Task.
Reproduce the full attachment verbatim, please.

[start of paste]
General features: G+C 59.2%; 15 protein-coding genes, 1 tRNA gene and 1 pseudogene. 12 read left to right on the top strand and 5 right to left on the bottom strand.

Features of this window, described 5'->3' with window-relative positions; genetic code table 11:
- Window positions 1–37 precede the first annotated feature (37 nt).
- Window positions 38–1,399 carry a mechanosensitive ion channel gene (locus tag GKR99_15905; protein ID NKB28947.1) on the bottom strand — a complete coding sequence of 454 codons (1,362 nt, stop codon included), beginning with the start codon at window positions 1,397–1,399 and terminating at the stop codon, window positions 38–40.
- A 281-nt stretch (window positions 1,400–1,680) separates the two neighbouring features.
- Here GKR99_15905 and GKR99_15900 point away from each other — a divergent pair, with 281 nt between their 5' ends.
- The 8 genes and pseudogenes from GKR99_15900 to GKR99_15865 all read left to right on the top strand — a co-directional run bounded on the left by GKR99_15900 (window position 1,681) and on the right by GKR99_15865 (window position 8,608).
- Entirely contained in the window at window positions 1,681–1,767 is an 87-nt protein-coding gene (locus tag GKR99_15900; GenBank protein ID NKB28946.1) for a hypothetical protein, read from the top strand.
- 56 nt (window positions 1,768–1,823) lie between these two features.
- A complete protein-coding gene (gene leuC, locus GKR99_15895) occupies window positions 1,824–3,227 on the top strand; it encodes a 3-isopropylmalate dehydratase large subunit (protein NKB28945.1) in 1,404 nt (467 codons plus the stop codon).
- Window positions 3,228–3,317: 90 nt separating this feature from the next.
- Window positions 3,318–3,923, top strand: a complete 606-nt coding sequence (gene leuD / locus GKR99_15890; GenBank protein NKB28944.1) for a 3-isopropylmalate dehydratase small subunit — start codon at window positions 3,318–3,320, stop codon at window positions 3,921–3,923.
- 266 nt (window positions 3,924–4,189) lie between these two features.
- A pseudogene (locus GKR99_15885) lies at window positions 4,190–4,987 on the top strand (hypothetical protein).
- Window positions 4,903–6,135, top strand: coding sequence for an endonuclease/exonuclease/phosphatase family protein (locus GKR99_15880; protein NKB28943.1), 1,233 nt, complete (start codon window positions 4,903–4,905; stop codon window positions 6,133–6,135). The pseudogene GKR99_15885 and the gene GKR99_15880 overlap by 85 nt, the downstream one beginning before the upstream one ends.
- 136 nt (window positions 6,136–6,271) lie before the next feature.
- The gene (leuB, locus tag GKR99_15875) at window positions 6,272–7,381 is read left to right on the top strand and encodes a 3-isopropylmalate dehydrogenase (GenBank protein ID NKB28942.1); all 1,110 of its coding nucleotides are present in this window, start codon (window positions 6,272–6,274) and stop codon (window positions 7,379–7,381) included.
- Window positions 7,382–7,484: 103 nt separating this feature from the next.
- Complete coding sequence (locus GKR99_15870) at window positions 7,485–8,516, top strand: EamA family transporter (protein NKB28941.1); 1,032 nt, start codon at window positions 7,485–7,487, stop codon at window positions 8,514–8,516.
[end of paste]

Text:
General features: G+C 59.2%; 15 protein-coding genes, 1 tRNA gene and 1 pseudogene. 12 read left to right on the top strand and 5 right to left on the bottom strand.

Features of this window, described 5'->3' with window-relative positions; genetic code table 11:
- Window positions 1–37 precede the first annotated feature (37 nt).
- Window positions 38–1,399 carry a mechanosensitive ion channel gene (locus tag GKR99_15905; protein ID NKB28947.1) on the bottom strand — a complete coding sequence of 454 codons (1,362 nt, stop codon included), beginning with the start codon at window positions 1,397–1,399 and terminating at the stop codon, window positions 38–40.
- A 281-nt stretch (window positions 1,400–1,680) separates the two neighbouring features.
- Here GKR99_15905 and GKR99_15900 point away from each other — a divergent pair, with 281 nt between their 5' ends.
- The 8 genes and pseudogenes from GKR99_15900 to GKR99_15865 all read left to right on the top strand — a co-directional run bounded on the left by GKR99_15900 (window position 1,681) and on the right by GKR99_15865 (window position 8,608).
- Entirely contained in the window at window positions 1,681–1,767 is an 87-nt protein-coding gene (locus tag GKR99_15900; GenBank protein ID NKB28946.1) for a hypothetical protein, read from the top strand.
- 56 nt (window positions 1,768–1,823) lie between these two features.
- A complete protein-coding gene (gene leuC, locus GKR99_15895) occupies window positions 1,824–3,227 on the top strand; it encodes a 3-isopropylmalate dehydratase large subunit (protein NKB28945.1) in 1,404 nt (467 codons plus the stop codon).
- Window positions 3,228–3,317: 90 nt separating this feature from the next.
- Window positions 3,318–3,923, top strand: a complete 606-nt coding sequence (gene leuD / locus GKR99_15890; GenBank protein NKB28944.1) for a 3-isopropylmalate dehydratase small subunit — start codon at window positions 3,318–3,320, stop codon at window positions 3,921–3,923.
- 266 nt (window positions 3,924–4,189) lie between these two features.
- A pseudogene (locus GKR99_15885) lies at window positions 4,190–4,987 on the top strand (hypothetical protein).
- Window positions 4,903–6,135, top strand: coding sequence for an endonuclease/exonuclease/phosphatase family protein (locus GKR99_15880; protein NKB28943.1), 1,233 nt, complete (start codon window positions 4,903–4,905; stop codon window positions 6,133–6,135). The pseudogene GKR99_15885 and the gene GKR99_15880 overlap by 85 nt, the downstream one beginning before the upstream one ends.
- 136 nt (window positions 6,136–6,271) lie before the next feature.
- The gene (leuB, locus tag GKR99_15875) at window positions 6,272–7,381 is read left to right on the top strand and encodes a 3-isopropylmalate dehydrogenase (GenBank protein ID NKB28942.1); all 1,110 of its coding nucleotides are present in this window, start codon (window positions 6,272–6,274) and stop codon (window positions 7,379–7,381) included.
- Window positions 7,382–7,484: 103 nt separating this feature from the next.
- Complete coding sequence (locus GKR99_15870) at window positions 7,485–8,516, top strand: EamA family transporter (protein NKB28941.1); 1,032 nt, start codon at window positions 7,485–7,487, stop codon at window positions 8,514–8,516.